Regardless of your answer to the prior question, please check one or more of the following groups in which you consider yourself to be a member:
- American Indian or Alaska Native (including all Original Peoples of the Americas)
- Asian (including Indian subcontinent and Philippines)
- Black or African American (including Africa and Caribbean)
- Native Hawaiian or Other Pacific Islander (Original Peoples)
- White (including Middle Eastern)
What if an applicant’s grandparents were born in Russia, and then moved to Bolivia where her mom was born. The family then immigrated to the US when her mom was a child. Until the applicant began to work on her college applications she never really thought about this question. She was born in the US, grew up in an upper-middle class neighborhood, went to school where 96% of the student population was white, and 4% were Asian, and the only thing she knows about being Hispanic is that she likes paella.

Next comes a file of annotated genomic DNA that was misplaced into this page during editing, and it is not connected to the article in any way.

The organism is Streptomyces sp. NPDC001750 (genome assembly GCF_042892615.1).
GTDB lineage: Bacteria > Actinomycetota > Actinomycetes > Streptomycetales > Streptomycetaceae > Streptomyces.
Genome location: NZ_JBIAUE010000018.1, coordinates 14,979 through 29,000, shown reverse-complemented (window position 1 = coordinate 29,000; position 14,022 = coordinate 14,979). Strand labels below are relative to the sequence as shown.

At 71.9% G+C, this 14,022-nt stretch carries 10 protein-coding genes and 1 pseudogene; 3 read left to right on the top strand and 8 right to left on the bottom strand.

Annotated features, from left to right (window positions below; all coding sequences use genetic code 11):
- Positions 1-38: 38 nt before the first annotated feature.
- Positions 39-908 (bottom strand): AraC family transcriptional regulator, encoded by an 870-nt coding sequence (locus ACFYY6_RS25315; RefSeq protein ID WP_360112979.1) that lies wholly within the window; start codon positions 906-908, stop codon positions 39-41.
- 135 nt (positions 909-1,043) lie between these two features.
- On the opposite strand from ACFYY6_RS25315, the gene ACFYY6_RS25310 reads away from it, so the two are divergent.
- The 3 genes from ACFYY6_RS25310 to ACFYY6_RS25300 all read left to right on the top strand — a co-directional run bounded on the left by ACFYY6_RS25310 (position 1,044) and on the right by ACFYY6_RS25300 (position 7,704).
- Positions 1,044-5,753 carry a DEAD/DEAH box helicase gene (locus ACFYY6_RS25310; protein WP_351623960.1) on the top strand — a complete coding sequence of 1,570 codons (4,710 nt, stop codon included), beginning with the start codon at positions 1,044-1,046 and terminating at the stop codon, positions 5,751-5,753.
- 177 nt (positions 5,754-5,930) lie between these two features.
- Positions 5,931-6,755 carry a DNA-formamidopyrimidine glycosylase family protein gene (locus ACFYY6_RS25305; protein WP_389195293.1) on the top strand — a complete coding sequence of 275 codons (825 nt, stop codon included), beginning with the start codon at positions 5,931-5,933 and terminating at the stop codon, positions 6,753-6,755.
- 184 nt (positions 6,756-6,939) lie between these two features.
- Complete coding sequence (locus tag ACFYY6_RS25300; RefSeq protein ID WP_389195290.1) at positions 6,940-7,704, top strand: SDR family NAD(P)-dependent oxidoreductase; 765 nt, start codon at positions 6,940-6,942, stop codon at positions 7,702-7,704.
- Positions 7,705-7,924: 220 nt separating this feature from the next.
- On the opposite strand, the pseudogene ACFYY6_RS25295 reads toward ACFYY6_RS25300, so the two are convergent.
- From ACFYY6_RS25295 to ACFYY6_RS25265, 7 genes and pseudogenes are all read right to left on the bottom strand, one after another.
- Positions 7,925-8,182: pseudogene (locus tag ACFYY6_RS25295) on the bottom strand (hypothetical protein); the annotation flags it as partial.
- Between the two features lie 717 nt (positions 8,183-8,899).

Should an admissions committee consider this applicant to be Hispanic? How does the student answer this question? If she says she’s Hispanic, will it help her, or will an admissions committee think that she’s just playing the “Hispanic card”? If they suspect the latter to be true, it could very well back fire.
What about the student whose parents and grandparents were all born in South Africa, does that student belong to the “African American” group even thought he’s white?
What other “cards” are there in the college admissions process?
Early Decision Card
An applicant has only one chance at early decision, and signs an agreement that if accepted, he/she will attend.